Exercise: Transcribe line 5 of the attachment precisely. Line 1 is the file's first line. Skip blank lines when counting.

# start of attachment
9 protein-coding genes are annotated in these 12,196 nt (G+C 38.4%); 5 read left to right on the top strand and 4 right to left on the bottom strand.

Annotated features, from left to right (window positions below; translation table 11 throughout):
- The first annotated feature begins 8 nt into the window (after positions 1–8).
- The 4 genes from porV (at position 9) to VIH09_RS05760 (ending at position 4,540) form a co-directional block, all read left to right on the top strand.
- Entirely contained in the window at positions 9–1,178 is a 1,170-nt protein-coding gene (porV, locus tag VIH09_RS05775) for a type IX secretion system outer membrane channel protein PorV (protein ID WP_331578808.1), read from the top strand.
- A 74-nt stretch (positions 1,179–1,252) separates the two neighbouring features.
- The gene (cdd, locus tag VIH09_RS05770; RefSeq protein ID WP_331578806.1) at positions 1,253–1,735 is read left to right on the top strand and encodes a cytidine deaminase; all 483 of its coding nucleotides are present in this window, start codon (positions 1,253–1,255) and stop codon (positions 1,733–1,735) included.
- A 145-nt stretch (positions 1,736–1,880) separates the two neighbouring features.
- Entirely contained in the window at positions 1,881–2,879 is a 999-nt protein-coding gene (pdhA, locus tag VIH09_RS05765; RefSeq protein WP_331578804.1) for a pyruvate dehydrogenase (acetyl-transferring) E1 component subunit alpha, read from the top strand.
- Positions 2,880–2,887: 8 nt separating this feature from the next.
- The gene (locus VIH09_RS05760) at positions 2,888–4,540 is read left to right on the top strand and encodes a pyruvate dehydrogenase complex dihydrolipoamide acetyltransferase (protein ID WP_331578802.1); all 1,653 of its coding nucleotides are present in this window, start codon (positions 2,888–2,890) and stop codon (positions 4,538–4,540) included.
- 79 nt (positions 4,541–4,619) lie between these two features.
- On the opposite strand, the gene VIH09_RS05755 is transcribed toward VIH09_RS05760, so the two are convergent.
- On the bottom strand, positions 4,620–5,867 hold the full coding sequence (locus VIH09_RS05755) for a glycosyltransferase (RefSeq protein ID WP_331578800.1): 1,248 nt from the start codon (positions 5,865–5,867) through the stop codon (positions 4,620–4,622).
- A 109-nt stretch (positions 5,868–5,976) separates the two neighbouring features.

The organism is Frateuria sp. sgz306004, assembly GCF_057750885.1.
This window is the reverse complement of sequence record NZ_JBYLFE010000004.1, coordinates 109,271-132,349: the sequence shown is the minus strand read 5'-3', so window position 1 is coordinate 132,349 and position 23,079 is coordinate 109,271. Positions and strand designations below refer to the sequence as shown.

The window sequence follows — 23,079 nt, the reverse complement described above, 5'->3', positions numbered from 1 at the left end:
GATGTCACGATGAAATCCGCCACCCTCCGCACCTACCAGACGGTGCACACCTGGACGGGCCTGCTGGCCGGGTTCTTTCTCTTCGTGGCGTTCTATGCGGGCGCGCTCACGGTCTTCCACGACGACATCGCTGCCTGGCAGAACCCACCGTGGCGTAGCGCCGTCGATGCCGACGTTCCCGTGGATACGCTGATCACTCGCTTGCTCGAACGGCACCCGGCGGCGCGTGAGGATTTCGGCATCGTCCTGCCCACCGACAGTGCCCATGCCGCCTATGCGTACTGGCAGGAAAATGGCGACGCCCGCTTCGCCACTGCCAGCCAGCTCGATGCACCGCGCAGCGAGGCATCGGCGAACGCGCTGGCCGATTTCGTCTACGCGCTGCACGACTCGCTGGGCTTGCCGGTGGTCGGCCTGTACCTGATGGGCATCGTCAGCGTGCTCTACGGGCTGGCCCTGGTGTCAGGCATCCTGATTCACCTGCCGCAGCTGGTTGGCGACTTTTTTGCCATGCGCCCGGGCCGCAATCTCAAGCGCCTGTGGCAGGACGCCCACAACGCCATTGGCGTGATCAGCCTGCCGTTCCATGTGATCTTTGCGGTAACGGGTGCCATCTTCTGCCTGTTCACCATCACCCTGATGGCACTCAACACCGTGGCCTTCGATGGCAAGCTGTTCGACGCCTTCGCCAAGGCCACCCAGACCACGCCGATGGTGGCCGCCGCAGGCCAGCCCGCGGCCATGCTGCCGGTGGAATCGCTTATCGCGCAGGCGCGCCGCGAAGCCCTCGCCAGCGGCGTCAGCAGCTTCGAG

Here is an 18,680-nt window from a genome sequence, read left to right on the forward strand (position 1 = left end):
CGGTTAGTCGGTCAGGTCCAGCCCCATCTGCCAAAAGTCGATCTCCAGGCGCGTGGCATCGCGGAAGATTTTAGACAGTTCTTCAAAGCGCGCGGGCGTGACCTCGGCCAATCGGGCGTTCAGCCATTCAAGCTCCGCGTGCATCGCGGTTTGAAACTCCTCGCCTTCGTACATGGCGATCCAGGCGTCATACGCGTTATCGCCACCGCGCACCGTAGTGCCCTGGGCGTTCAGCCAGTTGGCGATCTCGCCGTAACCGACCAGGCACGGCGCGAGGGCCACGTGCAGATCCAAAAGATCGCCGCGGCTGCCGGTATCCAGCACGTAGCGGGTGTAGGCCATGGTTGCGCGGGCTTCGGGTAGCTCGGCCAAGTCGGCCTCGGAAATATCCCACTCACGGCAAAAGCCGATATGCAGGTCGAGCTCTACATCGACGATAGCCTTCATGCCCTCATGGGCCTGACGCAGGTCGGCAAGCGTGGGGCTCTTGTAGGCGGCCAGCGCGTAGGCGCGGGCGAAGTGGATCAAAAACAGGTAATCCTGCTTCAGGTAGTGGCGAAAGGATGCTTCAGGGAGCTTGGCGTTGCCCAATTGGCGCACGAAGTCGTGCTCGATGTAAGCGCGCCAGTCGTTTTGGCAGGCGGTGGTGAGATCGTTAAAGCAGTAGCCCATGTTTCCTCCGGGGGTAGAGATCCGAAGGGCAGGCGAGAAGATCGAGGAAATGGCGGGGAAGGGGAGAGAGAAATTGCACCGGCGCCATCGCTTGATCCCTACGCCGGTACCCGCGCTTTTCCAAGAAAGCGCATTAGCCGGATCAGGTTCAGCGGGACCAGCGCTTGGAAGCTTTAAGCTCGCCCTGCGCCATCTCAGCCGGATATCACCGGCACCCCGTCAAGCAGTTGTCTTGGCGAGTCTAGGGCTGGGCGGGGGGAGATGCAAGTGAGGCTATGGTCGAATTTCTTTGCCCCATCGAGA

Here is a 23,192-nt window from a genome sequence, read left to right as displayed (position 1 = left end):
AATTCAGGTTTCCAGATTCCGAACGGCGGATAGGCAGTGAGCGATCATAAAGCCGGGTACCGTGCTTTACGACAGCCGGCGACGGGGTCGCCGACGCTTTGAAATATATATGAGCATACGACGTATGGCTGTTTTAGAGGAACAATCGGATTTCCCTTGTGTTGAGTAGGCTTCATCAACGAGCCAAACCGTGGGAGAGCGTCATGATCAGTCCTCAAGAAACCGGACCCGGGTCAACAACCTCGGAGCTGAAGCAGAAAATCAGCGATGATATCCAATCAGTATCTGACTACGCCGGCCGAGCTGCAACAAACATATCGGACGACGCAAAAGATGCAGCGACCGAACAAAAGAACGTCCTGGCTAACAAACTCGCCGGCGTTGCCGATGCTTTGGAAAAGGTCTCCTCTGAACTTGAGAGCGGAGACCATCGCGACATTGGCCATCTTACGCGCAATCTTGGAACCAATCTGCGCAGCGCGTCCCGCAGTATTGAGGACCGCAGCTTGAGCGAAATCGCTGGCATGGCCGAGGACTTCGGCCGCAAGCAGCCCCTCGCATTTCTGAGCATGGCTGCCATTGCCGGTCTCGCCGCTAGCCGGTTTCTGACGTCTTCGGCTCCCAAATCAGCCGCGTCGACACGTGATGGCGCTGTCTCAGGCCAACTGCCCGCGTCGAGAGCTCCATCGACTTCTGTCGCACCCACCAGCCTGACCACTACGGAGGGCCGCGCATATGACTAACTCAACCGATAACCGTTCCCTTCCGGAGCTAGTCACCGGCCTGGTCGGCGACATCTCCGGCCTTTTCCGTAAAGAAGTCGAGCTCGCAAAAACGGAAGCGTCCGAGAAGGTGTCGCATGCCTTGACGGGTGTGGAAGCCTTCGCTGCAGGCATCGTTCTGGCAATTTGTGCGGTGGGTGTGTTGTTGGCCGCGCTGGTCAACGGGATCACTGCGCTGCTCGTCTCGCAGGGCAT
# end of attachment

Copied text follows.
- Entirely contained in the window at positions 9–1,178 is a 1,170-nt protein-coding gene (porV, locus tag VIH09_RS05775) for a type IX secretion system outer membrane channel protein PorV (protein ID WP_331578808.1), read from the top strand.